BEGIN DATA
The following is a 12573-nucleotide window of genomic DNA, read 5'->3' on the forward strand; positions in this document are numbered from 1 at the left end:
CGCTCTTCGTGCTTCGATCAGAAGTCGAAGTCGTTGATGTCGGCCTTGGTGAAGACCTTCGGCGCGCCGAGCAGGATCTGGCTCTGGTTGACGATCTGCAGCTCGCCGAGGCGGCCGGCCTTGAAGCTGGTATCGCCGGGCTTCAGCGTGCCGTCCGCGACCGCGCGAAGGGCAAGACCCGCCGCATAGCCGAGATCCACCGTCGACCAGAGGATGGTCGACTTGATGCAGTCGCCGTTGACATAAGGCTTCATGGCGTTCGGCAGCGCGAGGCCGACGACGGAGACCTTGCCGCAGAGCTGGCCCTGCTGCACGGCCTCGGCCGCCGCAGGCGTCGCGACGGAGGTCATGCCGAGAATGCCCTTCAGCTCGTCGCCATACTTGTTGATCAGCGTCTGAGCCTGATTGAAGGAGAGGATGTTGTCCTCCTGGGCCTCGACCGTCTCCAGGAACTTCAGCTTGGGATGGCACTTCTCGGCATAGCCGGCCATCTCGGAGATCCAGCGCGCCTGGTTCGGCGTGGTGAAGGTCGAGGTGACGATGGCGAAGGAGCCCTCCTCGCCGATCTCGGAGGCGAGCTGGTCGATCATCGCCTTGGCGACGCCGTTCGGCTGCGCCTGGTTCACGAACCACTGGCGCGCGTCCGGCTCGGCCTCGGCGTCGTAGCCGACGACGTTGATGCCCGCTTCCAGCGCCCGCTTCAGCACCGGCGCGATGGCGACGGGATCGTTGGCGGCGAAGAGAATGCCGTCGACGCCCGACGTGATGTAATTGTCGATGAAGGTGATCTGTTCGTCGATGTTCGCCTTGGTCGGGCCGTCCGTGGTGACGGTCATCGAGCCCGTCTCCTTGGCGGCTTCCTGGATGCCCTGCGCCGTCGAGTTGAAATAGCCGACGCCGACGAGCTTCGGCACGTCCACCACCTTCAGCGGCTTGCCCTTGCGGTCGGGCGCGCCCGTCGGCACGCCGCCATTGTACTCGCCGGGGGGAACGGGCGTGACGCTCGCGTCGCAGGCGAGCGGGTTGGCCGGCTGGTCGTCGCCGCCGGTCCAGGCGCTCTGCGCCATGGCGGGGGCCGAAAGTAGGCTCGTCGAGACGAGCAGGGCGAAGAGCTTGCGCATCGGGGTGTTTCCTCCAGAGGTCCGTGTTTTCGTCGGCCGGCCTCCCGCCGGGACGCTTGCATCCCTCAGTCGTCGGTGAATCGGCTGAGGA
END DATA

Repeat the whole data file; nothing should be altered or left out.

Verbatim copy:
The following is a 12573-nucleotide window of genomic DNA, read 5'->3' on the forward strand; positions in this document are numbered from 1 at the left end:
CGCTCTTCGTGCTTCGATCAGAAGTCGAAGTCGTTGATGTCGGCCTTGGTGAAGACCTTCGGCGCGCCGAGCAGGATCTGGCTCTGGTTGACGATCTGCAGCTCGCCGAGGCGGCCGGCCTTGAAGCTGGTATCGCCGGGCTTCAGCGTGCCGTCCGCGACCGCGCGAAGGGCAAGACCCGCCGCATAGCCGAGATCCACCGTCGACCAGAGGATGGTCGACTTGATGCAGTCGCCGTTGACATAAGGCTTCATGGCGTTCGGCAGCGCGAGGCCGACGACGGAGACCTTGCCGCAGAGCTGGCCCTGCTGCACGGCCTCGGCCGCCGCAGGCGTCGCGACGGAGGTCATGCCGAGAATGCCCTTCAGCTCGTCGCCATACTTGTTGATCAGCGTCTGAGCCTGATTGAAGGAGAGGATGTTGTCCTCCTGGGCCTCGACCGTCTCCAGGAACTTCAGCTTGGGATGGCACTTCTCGGCATAGCCGGCCATCTCGGAGATCCAGCGCGCCTGGTTCGGCGTGGTGAAGGTCGAGGTGACGATGGCGAAGGAGCCCTCCTCGCCGATCTCGGAGGCGAGCTGGTCGATCATCGCCTTGGCGACGCCGTTCGGCTGCGCCTGGTTCACGAACCACTGGCGCGCGTCCGGCTCGGCCTCGGCGTCGTAGCCGACGACGTTGATGCCCGCTTCCAGCGCCCGCTTCAGCACCGGCGCGATGGCGACGGGATCGTTGGCGGCGAAGAGAATGCCGTCGACGCCCGACGTGATGTAATTGTCGATGAAGGTGATCTGTTCGTCGATGTTCGCCTTGGTCGGGCCGTCCGTGGTGACGGTCATCGAGCCCGTCTCCTTGGCGGCTTCCTGGATGCCCTGCGCCGTCGAGTTGAAATAGCCGACGCCGACGAGCTTCGGCACGTCCACCACCTTCAGCGGCTTGCCCTTGCGGTCGGGCGCGCCCGTCGGCACGCCGCCATTGTACTCGCCGGGGGGAACGGGCGTGACGCTCGCGTCGCAGGCGAGCGGGTTGGCCGGCTGGTCGTCGCCGCCGGTCCAGGCGCTCTGCGCCATGGCGGGGGCCGAAAGTAGGCTCGTCGAGACGAGCAGGGCGAAGAGCTTGCGCATCGGGGTGTTTCCTCCAGAGGTCCGTGTTTTCGTCGGCCGGCCTCCCGCCGGGACGCTTGCATCCCTCAGTCGTCGGTGAATCGGCTGAGGA